As we drive the stunningly panoramic road ringing the dramatic beaches of Kaua‘i’s north shore, I have one memory from our last trip here 8 years ago that I silently pray I can find again. No, it’s not the silken sand, snorkeling spots for fanciful fish, or hiking paths through lush green forests. It’s a memorable, locally made, taro mochi cake that I bought from a roadside truck. The sweet, spongy, gluten-free dessert made from rice flour and coconut milk, flecked with purple bits of taro satisfied with exotic homeyness.
Rounding the bend in Hanalei, across from the giddy line of tourists waiting for day-glo colored balls of Wishing Well Shave Ice, I glimpse the modest green truck I remember, with the sign “Hanalei Taro and Juice Company.”
As I gratefully purchase my little taro mochi cake, I notice that the company offers tours of their family taro farm, where six generations are keeping tradition alive, with the motto “the new flavors of old Hawai‘i.”
Not knowing much about taro, other than it is an important crop for native Hawaiians and a key ingredient in poi, I sign up for the 3-hour tour. Lyndsey Haraguchi Nakayama, 5th generation member of the Haraguchi family, charms me immediately when she explains the reason she leads weekly tours of her family’s farm, “Most people taste poi and go ‘bleh’ and think that’s all there is to taro. But there is so much more: we make taro fruit smoothies, taro hummus, taro burgers and taro mochi cakes.”
As 20 of us set off in a van one morning to tour the farm, Lyndsey shares some of the challenges of farming on a tropical island, including hurricanes and flash floods which occasionally wipe out large swaths of the hand-planted, wetland taro plants that take 14 months to mature, as well as various plant blights and hungry bands of wild boars that can decimate an acre of the 55 acre farm in a matter of hours.
When we stop in front of an expanse of huge, waving heart-shaped leaves, Lyndsey describes the most heartbreaking aspect of raising these pesticide-free plants: an infestation of apple snails, originally introduced to Hawai‘i in the 1980’s as an aquarium pet, these 3-inch to fist-sized creatures eventually got loose in the waterways and discovered their favorite meal, taro, which they now threaten to destroy. The snails also prevent Lyndsey and her family from farming the old-fashioned way—barefoot—since their sharp shells hide in the mud and can easily cut workers’ feet as they move through the wet fields to tend the taro.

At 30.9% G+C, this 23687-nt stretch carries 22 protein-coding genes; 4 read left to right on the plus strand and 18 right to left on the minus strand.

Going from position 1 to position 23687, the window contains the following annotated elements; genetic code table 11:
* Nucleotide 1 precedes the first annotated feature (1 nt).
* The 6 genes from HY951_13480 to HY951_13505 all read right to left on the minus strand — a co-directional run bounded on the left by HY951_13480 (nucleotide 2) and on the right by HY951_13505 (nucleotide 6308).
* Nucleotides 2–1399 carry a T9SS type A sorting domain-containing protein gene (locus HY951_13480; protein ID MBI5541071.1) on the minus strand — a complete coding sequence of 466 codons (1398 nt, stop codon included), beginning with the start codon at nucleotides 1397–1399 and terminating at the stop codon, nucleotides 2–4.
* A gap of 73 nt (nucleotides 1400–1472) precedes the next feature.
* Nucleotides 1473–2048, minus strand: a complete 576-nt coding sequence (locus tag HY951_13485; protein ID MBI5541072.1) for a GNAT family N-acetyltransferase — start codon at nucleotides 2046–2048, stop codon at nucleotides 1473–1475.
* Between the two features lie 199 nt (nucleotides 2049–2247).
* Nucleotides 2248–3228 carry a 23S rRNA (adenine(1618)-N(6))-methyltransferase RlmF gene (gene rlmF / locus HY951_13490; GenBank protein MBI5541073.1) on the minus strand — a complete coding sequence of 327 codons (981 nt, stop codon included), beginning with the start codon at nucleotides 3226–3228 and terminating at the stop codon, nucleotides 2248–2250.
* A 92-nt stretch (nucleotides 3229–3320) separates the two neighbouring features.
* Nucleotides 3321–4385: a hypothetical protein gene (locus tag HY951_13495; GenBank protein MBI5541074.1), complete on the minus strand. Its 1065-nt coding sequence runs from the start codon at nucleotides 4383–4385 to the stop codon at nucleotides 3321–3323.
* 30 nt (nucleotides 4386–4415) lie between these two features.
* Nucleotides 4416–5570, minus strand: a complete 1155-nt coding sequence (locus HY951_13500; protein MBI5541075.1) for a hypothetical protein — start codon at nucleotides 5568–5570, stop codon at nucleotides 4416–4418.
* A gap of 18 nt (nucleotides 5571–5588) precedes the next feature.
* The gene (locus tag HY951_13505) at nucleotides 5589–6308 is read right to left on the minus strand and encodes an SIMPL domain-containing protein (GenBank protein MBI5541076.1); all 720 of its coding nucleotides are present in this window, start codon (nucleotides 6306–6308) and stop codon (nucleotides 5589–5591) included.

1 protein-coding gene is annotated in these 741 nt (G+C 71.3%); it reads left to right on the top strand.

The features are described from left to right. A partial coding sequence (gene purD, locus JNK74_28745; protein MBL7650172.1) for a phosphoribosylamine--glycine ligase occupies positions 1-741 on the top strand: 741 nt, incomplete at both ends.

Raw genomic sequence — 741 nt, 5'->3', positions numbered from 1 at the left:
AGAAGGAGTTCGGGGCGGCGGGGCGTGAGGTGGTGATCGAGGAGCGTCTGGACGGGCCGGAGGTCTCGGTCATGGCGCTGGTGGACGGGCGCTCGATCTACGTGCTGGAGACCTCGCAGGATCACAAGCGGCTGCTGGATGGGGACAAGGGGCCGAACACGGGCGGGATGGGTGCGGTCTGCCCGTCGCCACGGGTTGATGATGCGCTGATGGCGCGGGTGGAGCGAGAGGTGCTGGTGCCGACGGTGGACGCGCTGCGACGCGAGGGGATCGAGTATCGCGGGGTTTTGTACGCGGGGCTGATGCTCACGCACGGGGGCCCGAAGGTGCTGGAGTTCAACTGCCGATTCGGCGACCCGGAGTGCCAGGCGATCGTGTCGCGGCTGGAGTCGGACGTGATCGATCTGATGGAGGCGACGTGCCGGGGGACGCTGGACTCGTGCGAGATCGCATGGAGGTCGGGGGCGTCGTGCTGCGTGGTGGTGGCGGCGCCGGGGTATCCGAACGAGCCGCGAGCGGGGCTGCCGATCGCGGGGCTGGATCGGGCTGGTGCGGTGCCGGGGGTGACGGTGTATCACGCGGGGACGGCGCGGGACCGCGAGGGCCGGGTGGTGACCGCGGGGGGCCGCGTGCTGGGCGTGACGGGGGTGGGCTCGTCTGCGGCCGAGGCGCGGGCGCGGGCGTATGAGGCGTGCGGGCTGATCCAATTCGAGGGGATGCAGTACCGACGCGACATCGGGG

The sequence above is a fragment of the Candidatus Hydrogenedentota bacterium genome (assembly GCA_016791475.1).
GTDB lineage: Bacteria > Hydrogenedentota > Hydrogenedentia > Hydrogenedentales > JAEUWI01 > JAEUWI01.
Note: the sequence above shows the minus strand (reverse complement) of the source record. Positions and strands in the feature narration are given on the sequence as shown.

In her knee-high, mud-caked boots, Lyndsey hands out long-handled strainers to her now willing helpers, with which we scrape off some of the bright pink snail egg sacs that are easily visible clinging to the green stems. Just then, we see Lyndsey’s 89-year old grandfather driving by in a tractor. Although officially retired, he still is a strong presence on this land that was the last Hawaiian farm to grow rice in the 1960’s and switched to taro in the 1970’s.
We get back in the van and drive past nesting areas for five native water birds in this official wildlife refuge and then tour the historic rice mill. Next we are treated to samples of freshly pounded cooked purple taro (pa‘i‘ai) mixed with raw coconut shreds — it has a light, nutty, potato-y taste. By contrast, Lyndsey explains that most mainlanders probably get their first taste of taro at luaus in the form of poi — a half-water, half-taro paste-like mixture. Since the best quality poi is saved for island residents, however, mainlanders’ first taste of this traditional dish is often their last.
Taro has been a nutritious and revered food in the Hawaiian islands for more than a thousand years. Easily digestible and a good source of fiber, it contains Vitamin C, E and B6, calcium, potassium and iron.
Hawaiian folklore considers taro to be “the elder brother” of all Hawaiians and since it is disrespectful to fight in front of an elder, when a bowl of poi is opened, all argument must stop.
As one of the world’s earliest cultivated plants, taro is featured in the cuisines of more than two-dozen countries from Brazil to India and China. Every part of the plant is enjoyed: leaves are stir-fried, cooked in soups, or steamed; stems sautéed, boiled or ground; and the tuber roots steamed, fried, mashed, and made into everything from appetizers to desserts.
When we get back to the stand, the tour ends with a box lunch. Lyndsey says that while 90% of their crop is used for poi, they save the rest to make into her mom’s taro recipes; except that now her husband Brad does all the cooking.
I choose a classic chicken laulau wrapped in steamed, savory taro leaves. Served with lomilomi salmon, rice and a small square of my favorite taro mochi.
Lyndsey asked me to emphasize: if you are on Kauai and want to visit the farm, here is the link for tour reservations. Please don’t go into the valley to visit the farm on your own; it’s hard on both the farmers and the endangered birds.
Looking for East Bay taro tastes?
A bag of taro chips or taro dumplings at Chinese dim sum.
On the sweet side: Oakland’s Yummy Guide offers a comforting warm bowl with chunks of taro in a tapioca-like sago pudding. And Berkeley’s Yogurtland often features a tart taro flavored frozen yogurt.
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